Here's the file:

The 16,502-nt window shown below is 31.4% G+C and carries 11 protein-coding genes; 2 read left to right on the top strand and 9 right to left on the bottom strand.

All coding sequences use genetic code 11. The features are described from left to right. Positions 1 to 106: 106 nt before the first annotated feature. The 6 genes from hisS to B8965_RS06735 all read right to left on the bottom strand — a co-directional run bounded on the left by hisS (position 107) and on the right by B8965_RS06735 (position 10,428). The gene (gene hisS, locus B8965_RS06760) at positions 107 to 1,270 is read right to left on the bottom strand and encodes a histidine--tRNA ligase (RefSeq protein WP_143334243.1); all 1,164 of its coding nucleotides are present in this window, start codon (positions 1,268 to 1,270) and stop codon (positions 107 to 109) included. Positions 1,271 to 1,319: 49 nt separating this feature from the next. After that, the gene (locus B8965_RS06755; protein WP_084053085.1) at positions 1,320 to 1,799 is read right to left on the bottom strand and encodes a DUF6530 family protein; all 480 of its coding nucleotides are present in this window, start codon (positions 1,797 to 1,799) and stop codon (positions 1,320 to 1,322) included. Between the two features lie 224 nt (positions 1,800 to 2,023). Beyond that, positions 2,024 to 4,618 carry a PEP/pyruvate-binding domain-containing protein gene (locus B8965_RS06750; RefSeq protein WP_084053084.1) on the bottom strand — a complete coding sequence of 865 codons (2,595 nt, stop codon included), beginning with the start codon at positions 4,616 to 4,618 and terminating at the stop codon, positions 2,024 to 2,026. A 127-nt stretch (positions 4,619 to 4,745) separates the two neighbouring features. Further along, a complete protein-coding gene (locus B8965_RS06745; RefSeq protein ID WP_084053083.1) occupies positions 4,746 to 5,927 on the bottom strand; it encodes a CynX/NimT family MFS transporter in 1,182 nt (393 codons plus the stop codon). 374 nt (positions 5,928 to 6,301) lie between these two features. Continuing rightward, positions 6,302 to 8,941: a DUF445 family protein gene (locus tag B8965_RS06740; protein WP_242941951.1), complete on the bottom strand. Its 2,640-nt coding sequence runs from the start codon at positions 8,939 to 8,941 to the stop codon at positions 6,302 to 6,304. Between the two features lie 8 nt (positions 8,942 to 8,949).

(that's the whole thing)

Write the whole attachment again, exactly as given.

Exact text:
The 16,502-nt window shown below is 31.4% G+C and carries 11 protein-coding genes; 2 read left to right on the top strand and 9 right to left on the bottom strand.

All coding sequences use genetic code 11. The features are described from left to right. Positions 1 to 106: 106 nt before the first annotated feature. The 6 genes from hisS to B8965_RS06735 all read right to left on the bottom strand — a co-directional run bounded on the left by hisS (position 107) and on the right by B8965_RS06735 (position 10,428). The gene (gene hisS, locus B8965_RS06760) at positions 107 to 1,270 is read right to left on the bottom strand and encodes a histidine--tRNA ligase (RefSeq protein WP_143334243.1); all 1,164 of its coding nucleotides are present in this window, start codon (positions 1,268 to 1,270) and stop codon (positions 107 to 109) included. Positions 1,271 to 1,319: 49 nt separating this feature from the next. After that, the gene (locus B8965_RS06755; protein WP_084053085.1) at positions 1,320 to 1,799 is read right to left on the bottom strand and encodes a DUF6530 family protein; all 480 of its coding nucleotides are present in this window, start codon (positions 1,797 to 1,799) and stop codon (positions 1,320 to 1,322) included. Between the two features lie 224 nt (positions 1,800 to 2,023). Beyond that, positions 2,024 to 4,618 carry a PEP/pyruvate-binding domain-containing protein gene (locus B8965_RS06750; RefSeq protein WP_084053084.1) on the bottom strand — a complete coding sequence of 865 codons (2,595 nt, stop codon included), beginning with the start codon at positions 4,616 to 4,618 and terminating at the stop codon, positions 2,024 to 2,026. A 127-nt stretch (positions 4,619 to 4,745) separates the two neighbouring features. Further along, a complete protein-coding gene (locus B8965_RS06745; RefSeq protein ID WP_084053083.1) occupies positions 4,746 to 5,927 on the bottom strand; it encodes a CynX/NimT family MFS transporter in 1,182 nt (393 codons plus the stop codon). 374 nt (positions 5,928 to 6,301) lie between these two features. Continuing rightward, positions 6,302 to 8,941: a DUF445 family protein gene (locus tag B8965_RS06740; protein WP_242941951.1), complete on the bottom strand. Its 2,640-nt coding sequence runs from the start codon at positions 8,939 to 8,941 to the stop codon at positions 6,302 to 6,304. Between the two features lie 8 nt (positions 8,942 to 8,949).